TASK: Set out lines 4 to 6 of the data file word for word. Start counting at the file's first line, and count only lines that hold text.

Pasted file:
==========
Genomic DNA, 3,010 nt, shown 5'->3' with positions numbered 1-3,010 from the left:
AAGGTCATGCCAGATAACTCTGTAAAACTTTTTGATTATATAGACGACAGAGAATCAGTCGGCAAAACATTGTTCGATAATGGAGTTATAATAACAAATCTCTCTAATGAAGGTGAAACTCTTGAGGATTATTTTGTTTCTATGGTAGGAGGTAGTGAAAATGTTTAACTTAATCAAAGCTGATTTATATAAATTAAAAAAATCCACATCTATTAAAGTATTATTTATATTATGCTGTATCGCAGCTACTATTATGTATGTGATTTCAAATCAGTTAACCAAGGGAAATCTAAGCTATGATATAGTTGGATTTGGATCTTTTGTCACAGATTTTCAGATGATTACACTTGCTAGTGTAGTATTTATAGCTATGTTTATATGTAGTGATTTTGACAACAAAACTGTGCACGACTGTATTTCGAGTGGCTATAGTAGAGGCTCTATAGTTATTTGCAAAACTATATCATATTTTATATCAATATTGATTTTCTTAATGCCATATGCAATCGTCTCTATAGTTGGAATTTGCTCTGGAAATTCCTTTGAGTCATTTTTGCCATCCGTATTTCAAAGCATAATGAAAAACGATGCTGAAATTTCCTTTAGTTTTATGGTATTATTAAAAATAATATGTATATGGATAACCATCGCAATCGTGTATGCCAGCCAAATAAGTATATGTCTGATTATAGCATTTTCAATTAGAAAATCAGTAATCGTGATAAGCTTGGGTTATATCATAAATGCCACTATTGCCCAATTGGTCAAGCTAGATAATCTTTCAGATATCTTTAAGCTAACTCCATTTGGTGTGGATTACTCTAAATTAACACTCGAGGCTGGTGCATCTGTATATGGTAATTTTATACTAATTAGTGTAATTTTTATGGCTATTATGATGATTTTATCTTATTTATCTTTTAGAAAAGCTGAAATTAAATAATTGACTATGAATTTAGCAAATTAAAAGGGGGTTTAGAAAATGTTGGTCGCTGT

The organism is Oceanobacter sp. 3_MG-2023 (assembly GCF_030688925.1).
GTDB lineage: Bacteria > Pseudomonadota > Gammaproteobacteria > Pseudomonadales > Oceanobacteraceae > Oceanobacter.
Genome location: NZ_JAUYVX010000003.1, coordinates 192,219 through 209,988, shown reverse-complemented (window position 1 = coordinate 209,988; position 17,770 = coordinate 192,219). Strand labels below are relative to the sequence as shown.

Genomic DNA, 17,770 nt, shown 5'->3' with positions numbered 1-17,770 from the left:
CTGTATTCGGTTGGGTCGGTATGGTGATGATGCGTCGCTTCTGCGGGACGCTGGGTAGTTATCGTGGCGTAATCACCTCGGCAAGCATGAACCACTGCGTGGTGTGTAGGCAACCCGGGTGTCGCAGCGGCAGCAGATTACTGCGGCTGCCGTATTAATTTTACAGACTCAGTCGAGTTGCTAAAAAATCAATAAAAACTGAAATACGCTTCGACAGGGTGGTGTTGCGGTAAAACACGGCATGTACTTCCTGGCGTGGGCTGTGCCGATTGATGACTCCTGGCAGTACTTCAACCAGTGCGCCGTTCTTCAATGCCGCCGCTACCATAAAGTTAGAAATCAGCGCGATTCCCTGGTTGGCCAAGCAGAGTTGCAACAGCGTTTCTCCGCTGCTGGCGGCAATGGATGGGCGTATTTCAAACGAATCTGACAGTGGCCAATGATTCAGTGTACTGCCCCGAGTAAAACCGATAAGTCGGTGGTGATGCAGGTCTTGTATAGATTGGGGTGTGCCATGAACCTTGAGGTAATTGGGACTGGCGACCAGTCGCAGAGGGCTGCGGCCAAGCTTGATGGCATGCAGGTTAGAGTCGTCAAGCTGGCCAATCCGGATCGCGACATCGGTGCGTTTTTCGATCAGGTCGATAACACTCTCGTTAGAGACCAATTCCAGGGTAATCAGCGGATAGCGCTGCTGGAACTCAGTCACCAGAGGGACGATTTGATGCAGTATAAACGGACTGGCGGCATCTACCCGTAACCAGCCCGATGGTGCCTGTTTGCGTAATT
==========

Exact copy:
GTDB lineage: Bacteria > Pseudomonadota > Gammaproteobacteria > Pseudomonadales > Oceanobacteraceae > Oceanobacter.
Genome location: NZ_JAUYVX010000003.1, coordinates 192,219 through 209,988, shown reverse-complemented (window position 1 = coordinate 209,988; position 17,770 = coordinate 192,219). Strand labels below are relative to the sequence as shown.

Genomic DNA, 17,770 nt, shown 5'->3' with positions numbered 1-17,770 from the left: